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I have many MP3 audio files which are ADTS encoded. Unfortunately, my car radio doesn't support ADTS, so I need to convert them to normal MP3 files without a transport stream.

There are many people out there who asked the same question, but the only answers I found was converting to wav and then use lameenc to convert it back to MP3

I'm sure there is a way to convert these files without decoding/reencoding them.

I already experimented with ffmpeg/avconv, but the parameter -acodec copy doesn't seem to output anything different than ADTS.

I also played around with GStreamer. Funnily, I think it's the module aacparse which at least understands the format, but it's not a demuxer.

Which tool can I use for this?

$ file badfile.mp3 goodfile.mp3
badfile.mp3:  MPEG ADTS, layer III, v2,  64 kbps, 22.05 kHz, JntStereo
goodfile.mp3: Audio file with ID3 version 2.4.0

An example file can be found here (Overview)

Update: I'm still testing, but it seems that 1) Also lame produces ADTS files and 2) ADTS is not really the problem for my car radio, it must be something different. I'm testing now with different profiles and bitrates, VBR and CBR. But it is still helpful if someone knows something more about ADTS.

  • Daniel, are you happy with the received answer? If not, you may put this question on superuser.com, maybe you have better luck there. I'm having a similar problem. See: superuser.com/q/1221209/260636 – Rodrigo Jun 20 '17 at 22:58
  • @Rodrigo Finally I made a series of test files and marked those which were ok. I discovered that the problem was less container-specific than I thought, but the radio didn't support several widely-used bit rates. But I sold the car and so the problem has gone (for me). The way how I produced the test files is probable worth an own answer... – Daniel Alder Jun 21 '17 at 23:57
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There is no way to convert MPEG ADTS to MP3 without decoding and reencoding them. They are fundamentally different formats/encodings. Any conversion utility you use that claims to do a direct conversion is in fact doing that behind the scenes--decoding to some lossless format and reencoding to some version of MP3. With that in mind, I highly recommend sox for audio format conversions. It really isn't exaggerating when it refers to itself as the "Swiss Army Knife of Audio Manipulation." Syntax is simple: sox infile outfile, but the available options put ffmpeg to shame.

2

It is some time ago and I don't have the car with the radio anymore. Currently, I can't even say anymore which radio make it was, but here is what I finally did. (The answer is somehow off-topic because the final solution was not exactly what I initially asked. But it's still interesting because it helps detecting problems with limited mp3 players, and I also write this because of the increasing numbers of upvotes for the question :-). The really interesting thing is not the result itself but how I found it):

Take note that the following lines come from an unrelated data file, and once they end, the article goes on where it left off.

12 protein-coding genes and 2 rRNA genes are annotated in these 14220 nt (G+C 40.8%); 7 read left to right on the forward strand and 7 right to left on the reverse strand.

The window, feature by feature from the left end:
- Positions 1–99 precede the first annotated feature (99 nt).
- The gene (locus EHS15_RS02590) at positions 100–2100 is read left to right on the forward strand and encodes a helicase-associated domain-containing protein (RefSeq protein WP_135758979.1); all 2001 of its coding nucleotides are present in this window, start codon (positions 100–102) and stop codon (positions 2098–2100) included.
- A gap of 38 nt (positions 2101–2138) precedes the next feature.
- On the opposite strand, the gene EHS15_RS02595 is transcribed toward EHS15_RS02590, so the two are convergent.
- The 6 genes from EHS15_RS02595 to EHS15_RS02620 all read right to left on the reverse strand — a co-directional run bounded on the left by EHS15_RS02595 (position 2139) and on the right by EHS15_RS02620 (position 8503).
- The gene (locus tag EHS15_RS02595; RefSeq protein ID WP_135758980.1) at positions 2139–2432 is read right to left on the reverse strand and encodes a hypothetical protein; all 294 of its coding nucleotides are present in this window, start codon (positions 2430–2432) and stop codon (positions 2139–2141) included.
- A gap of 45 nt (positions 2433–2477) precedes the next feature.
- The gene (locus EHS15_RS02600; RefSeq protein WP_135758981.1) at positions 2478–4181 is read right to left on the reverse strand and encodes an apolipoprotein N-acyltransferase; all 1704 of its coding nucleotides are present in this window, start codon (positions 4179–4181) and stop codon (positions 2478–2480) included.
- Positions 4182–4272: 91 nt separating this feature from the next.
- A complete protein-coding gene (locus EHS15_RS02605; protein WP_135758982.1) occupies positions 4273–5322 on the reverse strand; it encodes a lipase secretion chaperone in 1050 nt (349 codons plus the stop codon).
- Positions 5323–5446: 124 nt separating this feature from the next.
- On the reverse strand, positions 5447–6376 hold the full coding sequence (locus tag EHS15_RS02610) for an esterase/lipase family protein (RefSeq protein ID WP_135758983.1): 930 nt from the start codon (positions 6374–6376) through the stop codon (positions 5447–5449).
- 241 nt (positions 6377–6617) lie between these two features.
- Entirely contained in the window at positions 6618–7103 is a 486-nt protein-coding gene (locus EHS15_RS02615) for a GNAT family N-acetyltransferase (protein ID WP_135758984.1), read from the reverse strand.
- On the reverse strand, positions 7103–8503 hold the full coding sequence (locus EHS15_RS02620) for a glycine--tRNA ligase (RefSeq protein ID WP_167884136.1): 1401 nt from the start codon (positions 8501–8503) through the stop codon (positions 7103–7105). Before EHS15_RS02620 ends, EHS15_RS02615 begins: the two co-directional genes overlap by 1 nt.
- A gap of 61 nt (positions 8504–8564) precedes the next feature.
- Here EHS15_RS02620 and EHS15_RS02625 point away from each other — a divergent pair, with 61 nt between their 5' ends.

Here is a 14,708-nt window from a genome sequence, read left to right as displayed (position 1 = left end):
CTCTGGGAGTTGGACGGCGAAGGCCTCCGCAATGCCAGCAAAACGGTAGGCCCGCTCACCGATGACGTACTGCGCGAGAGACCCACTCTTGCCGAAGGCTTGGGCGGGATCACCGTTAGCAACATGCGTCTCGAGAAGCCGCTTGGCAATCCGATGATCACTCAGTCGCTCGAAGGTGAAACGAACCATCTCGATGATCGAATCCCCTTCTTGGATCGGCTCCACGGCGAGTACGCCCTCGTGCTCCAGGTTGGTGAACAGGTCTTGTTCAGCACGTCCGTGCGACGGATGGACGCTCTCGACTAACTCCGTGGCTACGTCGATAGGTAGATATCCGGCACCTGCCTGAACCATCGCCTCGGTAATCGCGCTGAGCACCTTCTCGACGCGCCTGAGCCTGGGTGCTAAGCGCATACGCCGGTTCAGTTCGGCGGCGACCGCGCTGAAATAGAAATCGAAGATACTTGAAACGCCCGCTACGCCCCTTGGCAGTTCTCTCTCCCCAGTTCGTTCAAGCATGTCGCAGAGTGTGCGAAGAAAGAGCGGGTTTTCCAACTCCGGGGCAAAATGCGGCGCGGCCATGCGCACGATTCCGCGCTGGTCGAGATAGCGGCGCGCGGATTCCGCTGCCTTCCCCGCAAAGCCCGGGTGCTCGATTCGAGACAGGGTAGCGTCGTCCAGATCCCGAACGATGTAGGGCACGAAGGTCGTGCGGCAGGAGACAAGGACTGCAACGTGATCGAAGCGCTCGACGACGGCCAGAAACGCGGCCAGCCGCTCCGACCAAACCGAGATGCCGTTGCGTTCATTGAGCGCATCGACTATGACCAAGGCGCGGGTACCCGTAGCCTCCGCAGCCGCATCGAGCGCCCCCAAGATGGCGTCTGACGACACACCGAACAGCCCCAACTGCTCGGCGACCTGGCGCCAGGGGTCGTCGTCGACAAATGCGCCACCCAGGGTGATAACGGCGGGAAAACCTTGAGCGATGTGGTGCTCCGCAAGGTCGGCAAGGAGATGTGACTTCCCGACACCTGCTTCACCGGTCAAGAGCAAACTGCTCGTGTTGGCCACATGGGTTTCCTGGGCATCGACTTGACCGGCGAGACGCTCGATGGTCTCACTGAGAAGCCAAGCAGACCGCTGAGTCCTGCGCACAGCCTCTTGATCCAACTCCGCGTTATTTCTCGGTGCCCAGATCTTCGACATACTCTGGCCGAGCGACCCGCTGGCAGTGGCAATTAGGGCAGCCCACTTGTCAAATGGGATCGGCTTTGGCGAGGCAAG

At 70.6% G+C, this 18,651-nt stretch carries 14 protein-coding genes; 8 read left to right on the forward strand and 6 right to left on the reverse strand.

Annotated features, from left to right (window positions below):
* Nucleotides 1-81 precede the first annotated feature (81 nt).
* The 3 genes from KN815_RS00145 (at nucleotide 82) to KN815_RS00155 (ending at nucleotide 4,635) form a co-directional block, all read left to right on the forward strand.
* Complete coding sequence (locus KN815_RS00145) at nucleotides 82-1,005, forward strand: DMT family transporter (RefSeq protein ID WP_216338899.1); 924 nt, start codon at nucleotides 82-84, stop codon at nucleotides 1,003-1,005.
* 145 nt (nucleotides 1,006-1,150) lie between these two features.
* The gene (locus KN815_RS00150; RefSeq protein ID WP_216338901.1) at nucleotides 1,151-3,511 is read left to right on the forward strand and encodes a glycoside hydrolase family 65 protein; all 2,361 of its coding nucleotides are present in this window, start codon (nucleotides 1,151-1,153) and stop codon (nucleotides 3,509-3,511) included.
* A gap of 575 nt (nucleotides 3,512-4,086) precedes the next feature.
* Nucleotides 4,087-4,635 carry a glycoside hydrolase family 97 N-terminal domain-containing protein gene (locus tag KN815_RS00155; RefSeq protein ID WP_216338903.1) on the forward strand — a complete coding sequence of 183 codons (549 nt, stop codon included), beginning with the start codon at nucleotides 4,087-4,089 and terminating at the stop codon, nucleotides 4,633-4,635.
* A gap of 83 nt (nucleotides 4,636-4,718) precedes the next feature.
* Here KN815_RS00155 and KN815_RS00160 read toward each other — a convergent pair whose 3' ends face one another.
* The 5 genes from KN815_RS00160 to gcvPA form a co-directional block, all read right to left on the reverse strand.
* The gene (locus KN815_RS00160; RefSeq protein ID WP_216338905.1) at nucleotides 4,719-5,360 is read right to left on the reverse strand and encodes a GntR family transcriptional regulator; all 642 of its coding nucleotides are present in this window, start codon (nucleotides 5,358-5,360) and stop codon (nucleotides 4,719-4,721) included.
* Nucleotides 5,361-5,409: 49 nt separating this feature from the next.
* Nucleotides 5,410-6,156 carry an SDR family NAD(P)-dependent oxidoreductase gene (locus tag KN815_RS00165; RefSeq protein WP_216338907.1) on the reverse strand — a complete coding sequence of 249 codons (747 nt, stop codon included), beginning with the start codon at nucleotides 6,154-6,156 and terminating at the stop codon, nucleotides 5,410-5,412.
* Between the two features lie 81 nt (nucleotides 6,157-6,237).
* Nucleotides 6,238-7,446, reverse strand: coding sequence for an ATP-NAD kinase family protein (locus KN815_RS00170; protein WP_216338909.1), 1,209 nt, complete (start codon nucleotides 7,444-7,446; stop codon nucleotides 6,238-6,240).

My approach was the following:

  • Generate lots of sample files with different encodings
  • Play all of them on the radio and mark the good and bad ones on a paper

But listening to long audio samples took a lot of time. Playing fast samples and keeping both the display and my paper in view didn't work for me, I always skipped lines. So finally I decided to use a tts (text-to-speech) tool to include the number of the given test acoustically into each test file, so that I hear something like:

  • A 1
  • B 1
  • B 3

Which means: test A1, B1 and B3 were good, while A2, B2 and A3 didn't play at all. Writing all this down finally resulted in a list which helped me preparing the following chart using libreoffice's pivottable feature:

1

This is the script which I used to generate the test files:

for enc in aconv lame; do
  i=1
  case "$enc" in
    aconv)
      test=A
      ;;
    lame)
      test=B
      ;;
  esac
  mkdir "$test/"

  for freq in 8000 11025 12000 16000 22050 24000 32000 44100 48000 ; do
    for bitrate in  8 16 24 32 40 48 56 64 80 96 112 128 144 160 192 224 256 320 ; do
      echo "=== ${test} ${i} ${freq} ${bitrate} ==="
      basename="$test/`printf "%s_%03d_" $test $i`"
      rm "$basename"*
      basename="${basename}${freq}_${bitrate}"
      espeak -v german "$test $i" -w "$basename.wav"

      case "$enc" in
        aconv)Selection_001
          cmd=( avconv -i "$basename.wav" -b "${bitrate}k" -ar "$freq" "$basename.mp3" )
          ;;
        lame)
          cmd=( lame --resample "$freq" -m s -b "$bitrate" "$basename.wav" "$basename.mp3" )
          ;;
      esac

      "${cmd[@]}" || continue

      [ -s "$basename.mp3" ] || continue
      t="`file -b "$basename.mp3"`"
      [ "$t" != "$ot" ]      || continue
      ot="$t"

      echo "$test;$i;$enc;$bitrate;$freq;\"$basename.mp3\";\"$cmd[*]\"" >"$basename.csv"
      i=$((i+1))
    done
  done
done
cat ?/*.csv >alltests.csv
rm ?/*.wav ?/*.csv

Note: As you can see: in the above version of the implementation, $i doesn't exactly match for the encoders A and B in case some formats didn't convert, but this is not a limitation for the final analysis, only a bit confusing for the listener, and easy to fix if too confusing.

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